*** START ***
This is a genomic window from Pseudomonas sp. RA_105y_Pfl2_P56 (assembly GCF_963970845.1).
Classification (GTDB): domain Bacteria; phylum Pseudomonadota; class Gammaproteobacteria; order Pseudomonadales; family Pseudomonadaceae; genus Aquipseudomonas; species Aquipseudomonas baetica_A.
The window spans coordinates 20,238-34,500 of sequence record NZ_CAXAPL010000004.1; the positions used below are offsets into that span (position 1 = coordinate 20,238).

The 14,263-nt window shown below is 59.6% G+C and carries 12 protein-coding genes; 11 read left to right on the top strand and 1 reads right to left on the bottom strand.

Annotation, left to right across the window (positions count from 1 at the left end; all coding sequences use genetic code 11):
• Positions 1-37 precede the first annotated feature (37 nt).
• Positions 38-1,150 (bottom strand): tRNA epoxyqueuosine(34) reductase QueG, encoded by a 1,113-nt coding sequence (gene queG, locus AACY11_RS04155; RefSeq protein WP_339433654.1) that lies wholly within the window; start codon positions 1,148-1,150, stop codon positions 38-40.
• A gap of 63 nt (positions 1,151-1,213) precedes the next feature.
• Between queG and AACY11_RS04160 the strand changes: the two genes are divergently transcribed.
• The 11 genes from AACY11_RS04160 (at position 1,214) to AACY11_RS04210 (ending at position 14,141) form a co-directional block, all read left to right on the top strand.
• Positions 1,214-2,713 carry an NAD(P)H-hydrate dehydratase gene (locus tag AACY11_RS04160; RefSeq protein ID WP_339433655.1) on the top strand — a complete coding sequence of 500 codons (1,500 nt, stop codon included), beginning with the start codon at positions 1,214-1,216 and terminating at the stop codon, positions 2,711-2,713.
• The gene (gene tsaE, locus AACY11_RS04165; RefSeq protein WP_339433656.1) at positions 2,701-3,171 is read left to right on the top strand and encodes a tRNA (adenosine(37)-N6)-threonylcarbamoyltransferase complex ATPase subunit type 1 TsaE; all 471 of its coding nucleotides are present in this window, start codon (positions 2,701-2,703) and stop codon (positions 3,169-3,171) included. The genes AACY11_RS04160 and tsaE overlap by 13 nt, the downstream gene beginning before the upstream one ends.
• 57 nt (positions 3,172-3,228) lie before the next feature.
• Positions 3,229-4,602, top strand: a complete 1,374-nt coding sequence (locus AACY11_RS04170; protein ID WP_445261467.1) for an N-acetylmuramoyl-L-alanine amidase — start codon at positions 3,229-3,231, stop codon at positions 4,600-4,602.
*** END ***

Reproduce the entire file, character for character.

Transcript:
This is a genomic window from Pseudomonas sp. RA_105y_Pfl2_P56 (assembly GCF_963970845.1).
Classification (GTDB): domain Bacteria; phylum Pseudomonadota; class Gammaproteobacteria; order Pseudomonadales; family Pseudomonadaceae; genus Aquipseudomonas; species Aquipseudomonas baetica_A.
The window spans coordinates 20,238-34,500 of sequence record NZ_CAXAPL010000004.1; the positions used below are offsets into that span (position 1 = coordinate 20,238).

The 14,263-nt window shown below is 59.6% G+C and carries 12 protein-coding genes; 11 read left to right on the top strand and 1 reads right to left on the bottom strand.

Annotation, left to right across the window (positions count from 1 at the left end; all coding sequences use genetic code 11):
• Positions 1-37 precede the first annotated feature (37 nt).
• Positions 38-1,150 (bottom strand): tRNA epoxyqueuosine(34) reductase QueG, encoded by a 1,113-nt coding sequence (gene queG, locus AACY11_RS04155; RefSeq protein WP_339433654.1) that lies wholly within the window; start codon positions 1,148-1,150, stop codon positions 38-40.
• A gap of 63 nt (positions 1,151-1,213) precedes the next feature.
• Between queG and AACY11_RS04160 the strand changes: the two genes are divergently transcribed.
• The 11 genes from AACY11_RS04160 (at position 1,214) to AACY11_RS04210 (ending at position 14,141) form a co-directional block, all read left to right on the top strand.
• Positions 1,214-2,713 carry an NAD(P)H-hydrate dehydratase gene (locus tag AACY11_RS04160; RefSeq protein ID WP_339433655.1) on the top strand — a complete coding sequence of 500 codons (1,500 nt, stop codon included), beginning with the start codon at positions 1,214-1,216 and terminating at the stop codon, positions 2,711-2,713.
• The gene (gene tsaE, locus AACY11_RS04165; RefSeq protein WP_339433656.1) at positions 2,701-3,171 is read left to right on the top strand and encodes a tRNA (adenosine(37)-N6)-threonylcarbamoyltransferase complex ATPase subunit type 1 TsaE; all 471 of its coding nucleotides are present in this window, start codon (positions 2,701-2,703) and stop codon (positions 3,169-3,171) included. The genes AACY11_RS04160 and tsaE overlap by 13 nt, the downstream gene beginning before the upstream one ends.
• 57 nt (positions 3,172-3,228) lie before the next feature.
• Positions 3,229-4,602, top strand: a complete 1,374-nt coding sequence (locus AACY11_RS04170; protein ID WP_445261467.1) for an N-acetylmuramoyl-L-alanine amidase — start codon at positions 3,229-3,231, stop codon at positions 4,600-4,602.